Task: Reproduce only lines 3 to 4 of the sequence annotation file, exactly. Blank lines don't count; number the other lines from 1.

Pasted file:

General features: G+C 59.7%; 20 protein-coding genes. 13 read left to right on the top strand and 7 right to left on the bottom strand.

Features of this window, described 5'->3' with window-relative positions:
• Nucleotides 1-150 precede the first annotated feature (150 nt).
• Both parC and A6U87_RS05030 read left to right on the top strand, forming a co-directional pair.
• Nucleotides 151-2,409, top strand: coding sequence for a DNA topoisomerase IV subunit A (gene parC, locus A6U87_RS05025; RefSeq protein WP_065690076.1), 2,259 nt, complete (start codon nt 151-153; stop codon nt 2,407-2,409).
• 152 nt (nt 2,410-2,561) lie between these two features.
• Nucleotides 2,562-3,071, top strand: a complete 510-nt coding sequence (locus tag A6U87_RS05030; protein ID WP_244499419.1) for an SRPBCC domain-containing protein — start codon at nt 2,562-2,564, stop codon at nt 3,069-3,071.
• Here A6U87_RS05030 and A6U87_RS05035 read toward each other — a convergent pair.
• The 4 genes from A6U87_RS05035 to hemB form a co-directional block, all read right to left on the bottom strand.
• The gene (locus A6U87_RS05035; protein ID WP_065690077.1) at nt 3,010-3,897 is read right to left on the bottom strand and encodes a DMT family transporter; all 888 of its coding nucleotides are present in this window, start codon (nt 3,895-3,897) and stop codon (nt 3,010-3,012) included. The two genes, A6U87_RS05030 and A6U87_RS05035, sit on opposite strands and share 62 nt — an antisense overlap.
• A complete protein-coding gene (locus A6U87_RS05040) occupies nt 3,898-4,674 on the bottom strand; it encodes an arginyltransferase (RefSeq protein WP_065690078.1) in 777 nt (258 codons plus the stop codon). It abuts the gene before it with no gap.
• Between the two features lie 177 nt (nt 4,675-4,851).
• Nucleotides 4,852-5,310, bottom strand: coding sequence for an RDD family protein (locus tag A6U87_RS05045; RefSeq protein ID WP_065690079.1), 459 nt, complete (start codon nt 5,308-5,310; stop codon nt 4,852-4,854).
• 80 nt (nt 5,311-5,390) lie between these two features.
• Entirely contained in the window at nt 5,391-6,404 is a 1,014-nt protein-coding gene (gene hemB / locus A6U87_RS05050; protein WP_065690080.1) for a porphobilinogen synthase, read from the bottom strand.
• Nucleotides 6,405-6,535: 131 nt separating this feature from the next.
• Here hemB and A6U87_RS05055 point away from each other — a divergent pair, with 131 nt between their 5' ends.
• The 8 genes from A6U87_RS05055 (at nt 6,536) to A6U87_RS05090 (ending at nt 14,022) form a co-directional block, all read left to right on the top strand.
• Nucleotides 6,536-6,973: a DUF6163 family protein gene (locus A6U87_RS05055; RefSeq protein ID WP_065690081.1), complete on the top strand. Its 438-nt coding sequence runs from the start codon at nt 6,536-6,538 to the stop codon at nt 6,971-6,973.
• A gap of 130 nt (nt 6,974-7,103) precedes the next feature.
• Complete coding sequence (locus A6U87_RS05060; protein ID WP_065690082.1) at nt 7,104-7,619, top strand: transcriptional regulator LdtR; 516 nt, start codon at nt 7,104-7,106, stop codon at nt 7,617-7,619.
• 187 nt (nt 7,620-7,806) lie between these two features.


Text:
• Nucleotides 1-150 precede the first annotated feature (150 nt).
• Both parC and A6U87_RS05030 read left to right on the top strand, forming a co-directional pair.